Recently, an advertiser wrote into the AdWords support team, alarmed that his average CPC had increased suddenly from $0.65 to $1.40. He had no idea what caused this spike, nor could he recall making any recent changes that would prompt such a dramatic increase. Fortunately, the My Change History tool, which is available within all advertiser accounts, is invaluable in uncovering factors that may lead to unexpected account behavior. I helped the advertiser filter his account’s CPC changes and we found that a few days earlier, a user with his same AdWords account login had, in fact, increased a campaign’s maximum CPCs to $1.60. This change would explain the dramatic increase in average CPC.Even after seeing his account's logged changes, the advertiser still could not recall making the CPC increases and thought it must have been an error. Just to be sure, he checked with his manager who rarely makes changes to the account but does login on occasion. It turned out the CPC increases were in fact, made by his manager and were not an error. To avoid any future confusion over account changes, I suggested that he and his manager make use of multiple logins.If several individuals make changes to the same AdWords account, but are sharing one user login and password, troubleshooting account changes using the My Change History tool can be difficult or impossible. With multiple logins, each person can create their own AdWords login and password and any changes they make will be recorded in My Change History under their respective login.Once we got everything straightened out, the advertiser was happy to know that he could always turn to the My Change History tool to troubleshoot any account problems easily, especially now that he and his manager were using their own separate logins.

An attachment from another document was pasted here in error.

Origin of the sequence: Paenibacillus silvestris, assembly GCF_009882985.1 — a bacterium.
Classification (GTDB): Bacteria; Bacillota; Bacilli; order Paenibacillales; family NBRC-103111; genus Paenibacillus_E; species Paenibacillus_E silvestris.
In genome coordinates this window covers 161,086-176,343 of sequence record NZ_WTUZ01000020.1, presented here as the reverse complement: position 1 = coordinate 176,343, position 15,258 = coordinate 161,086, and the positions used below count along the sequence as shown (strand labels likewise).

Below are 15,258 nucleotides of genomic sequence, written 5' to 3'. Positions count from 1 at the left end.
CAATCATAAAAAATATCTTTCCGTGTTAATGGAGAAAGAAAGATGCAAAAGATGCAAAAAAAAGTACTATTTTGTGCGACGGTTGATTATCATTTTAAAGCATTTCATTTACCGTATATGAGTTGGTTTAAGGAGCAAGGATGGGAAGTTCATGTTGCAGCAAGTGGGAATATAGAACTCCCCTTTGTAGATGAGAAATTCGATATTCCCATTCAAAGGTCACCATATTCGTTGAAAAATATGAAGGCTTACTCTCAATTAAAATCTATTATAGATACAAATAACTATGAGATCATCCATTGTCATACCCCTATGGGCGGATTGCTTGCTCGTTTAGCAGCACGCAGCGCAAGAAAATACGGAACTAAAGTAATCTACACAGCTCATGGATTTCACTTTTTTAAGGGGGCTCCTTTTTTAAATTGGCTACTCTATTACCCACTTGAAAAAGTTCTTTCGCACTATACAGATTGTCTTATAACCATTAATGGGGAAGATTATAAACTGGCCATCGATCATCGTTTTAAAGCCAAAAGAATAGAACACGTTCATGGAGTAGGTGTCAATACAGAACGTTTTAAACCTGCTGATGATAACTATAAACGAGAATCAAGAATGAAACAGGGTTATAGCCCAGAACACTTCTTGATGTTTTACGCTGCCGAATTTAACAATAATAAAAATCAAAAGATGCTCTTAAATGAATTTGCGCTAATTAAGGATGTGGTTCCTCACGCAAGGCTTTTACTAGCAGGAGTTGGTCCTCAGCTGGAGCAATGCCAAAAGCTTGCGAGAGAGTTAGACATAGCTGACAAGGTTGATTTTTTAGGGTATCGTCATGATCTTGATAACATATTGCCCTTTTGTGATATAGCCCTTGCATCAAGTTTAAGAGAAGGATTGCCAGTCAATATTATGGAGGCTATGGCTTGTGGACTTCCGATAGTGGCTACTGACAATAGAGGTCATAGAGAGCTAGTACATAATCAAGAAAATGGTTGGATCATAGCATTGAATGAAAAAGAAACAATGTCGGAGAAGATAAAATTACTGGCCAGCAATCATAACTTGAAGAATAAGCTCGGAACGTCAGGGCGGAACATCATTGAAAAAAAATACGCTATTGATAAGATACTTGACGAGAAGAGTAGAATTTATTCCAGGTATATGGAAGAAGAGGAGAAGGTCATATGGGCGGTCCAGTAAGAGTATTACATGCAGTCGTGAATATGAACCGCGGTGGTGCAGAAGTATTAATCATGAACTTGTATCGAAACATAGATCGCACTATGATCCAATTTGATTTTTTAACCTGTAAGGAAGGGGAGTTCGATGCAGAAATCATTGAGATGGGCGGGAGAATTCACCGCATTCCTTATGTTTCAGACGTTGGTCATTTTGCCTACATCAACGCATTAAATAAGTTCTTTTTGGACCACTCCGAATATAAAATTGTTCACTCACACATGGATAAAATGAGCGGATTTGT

As part of our effort to provide you with more information on invalid clicks, we wanted to give you some additional background on how our systems, processes, and teams work together to manage click fraud for our advertisers, while also sharing what the overall landscape of invalid click detection at Google looks like.Let’s dive right in with an overview of how it works. At a high level, we have a three stage-system for invalid click detection: (1) our real-time filters, (2) offline analysis, and (3) reactive investigations. The diagram below gives a more detailed explanation of what each does:As you can see, the invalid clicks detected in the first two stages are the result of proactive work by Google. In stage one, we automatically filter most of these clicks before they even reach your account to protect against malicious activity and optimize your return on investment (ROI). The much smaller amounts of invalid clicks found in stage two are reflected in Click Quality Adjustments listed on your billing summary page. In either case, you don’t need to take any action or write to us to receive this protection. The third stage only includes the relatively rare cases where advertisers are affected by undetected click fraud. In those cases, an advertiser writes to us, we conduct an investigation, and if we find signs of undetected click fraud, we mark those clicks as invalid and give a refund to the advertiser.So, how many invalid clicks are detected proactively vs. reactively? Here’s the breakdown:Impact vs. activityClick fraud is similar to email spam in a lot of ways. The most significant similarity is that the seriousness of the problem is not measured by how much spam is sent, but rather how much gets into a user’s inbox. When looking at click fraud, the most important measure is not the “activity” metric – which measures the volume of invalid clicks that occur overall – but the “impact” metric. The activity metric could go up or down significantly and the impact on advertisers would not change if filters are catching the invalid clicks. So far, we have only publicly shared this activity metric, which we have disclosed as being less than 10% of all clicks, and explain in more detail next. After that explanation, we want to talk about the impact metric for the first time. This measures what percentage of all clicks are clicks reported by advertisers which, after investigation, turn out to be invalid and have not already been caught by Google. Explaining these topics is complicated, but we’re going to give it a try. Here goes.Activity - invalid clicks fluctuate constantly but average less than 10% of all clicksOur invalid clicks rate – the activity rate – has remained in the range of less than 10% of all clicks every quarter since we launched AdWords in 2002. At Google’s current revenue rate, every percentage point of invalid clicks we throw out represents over $100 million/year in potential revenue foregone.Because it is difficult to definitively determine the “intent” of a click in many cases, the number of invalid clicks that we filter also include those filtered for reasons separate from fraudulent intent. Cases of provable click fraud attempts constitute a small minority of the clicks we mark as invalid. There are many greyer cases of possible click fraud attempts (but without clear scientific “proof”), for which we still choose not to charge advertisers. For example, we have an automated rule which filters out the second click of all double clicks as a matter of policy. We mark this kind of activity as invalid simply to optimize advertiser ROI. Those clicks are included in our “activity” metric and are also a good reason we use the term “invalid” clicks instead of fraud.This combined approach is the essence of click fraud management: the goal is to cast the net of invalid clicks sufficiently wide in order to have a high degree of confidence that actual malicious behavior is effectively filtered out. By proactively filtering clicks worth potentially hundreds of millions of dollars every year, we are able to provide very effective protection against attempted click fraud.Impact - less than 0.02% of all clicks are reactively detected as invalidOur Click Quality team investigates every inquiry we receive from advertisers who believe they may have been affected by undetected click fraud. Many of these cases are misunderstandings, but in most cases where malicious activity is found, the clicks have already been filtered out (and not charged for) by our real-time filters. Because of the broad operation of our proactive detection, the relatively rare cases we find of advertisers being affected by undetected click fraud constitute less than 0.02% of all clicks.Put another way, for every ten thousand clicks on Google AdWords ads, fewer than two are reactively detected cases of possible click fraud. This proportion has stayed within this range every quarter since we launched AdWords, even as the issue of click fraud has received more widespread media attention. In the cases of reactively detected invalid clicks, a refund or credit is provided to the advertiser, and we utilize the discovery as a feedback mechanism to improve our proactive detection systems.What do these numbers mean for me as an advertiser?It is important to understand that the network-wide invalid clicks rate is separate from an individual advertiser’s invalid clicks rate. The invalid clicks rate is what we call an open loop number, which means that the more invalid activity we detect, the more protection we provide. A machine attempting a click fraud attack can send any number of clicks, even exceeding the maximum number of clicks that are allowed based on an advertiser's daily budget, but our systems will automatically filter these clicks so that the advertiser is not impacted. For example, an advertiser with a $10 daily budget could be attacked by someone attempting click fraud consisting of $1 million worth of clicks. When our filters protect against that attack, the advertiser’s invalid clicks rate would increase dramatically – meaning we were filtering out a very high proportion of their clicks – and their campaign would be unharmed. Similarly, that attack alone would increase the overall invalid clicks rate on our network, even though it was limited to a single advertiser. In this manner, a large attack focused on just a few advertisers can actually manipulate Google’s overall invalid clicks rate for that day, so this is an externally manipulable number.Thus, the overall invalid clicks rate, as well as its day-to-day fluctuations, has almost no relation to the invalid clicks rate for an individual advertiser. In order to provide the real data to our advertisers, we launched the invalid clicks report in the AdWords Report Center last year. This feature provides the precise number of clicks we are filtering out on each of an advertiser’s campaigns.We are disclosing these network-wide figures in order to provide greater transparency to Google advertisers and the marketplace as a whole. These figures illustrate the significant level of proactive protection we provide, and how this has resulted in minimizing the actual impact of click fraud on advertisers. As noted above, these network figures do not have any bearing on what individual advertisers may experience, and you should refer to your invalid clicks report for that data.Moving forwardClick fraud protection is something we take very seriously, and it requires a great deal of research and development to do effectively. We believe we lead the industry in terms of our level of investment as well as the effectiveness of the protection we provide, but we also look forward to continuing to innovate and invest in this area of our advertising system just as we do in others. It is clearly in the long-term best interests of both Google and the industry as a whole to effectively protect advertisers against click fraud. This is why we are also working with dozens of other companies to establish industry standards for click fraud protection, as one of the founders of the Interactive Advertising Bureau’s Click Measurement Working Group.Ultimately, the biggest benefit of the pay-per-click advertising model is that advertisers can measure the performance of their campaigns extremely accurately, and thus the most important metric that both our advertisers and Google are focused on is providing the best possible return on investment.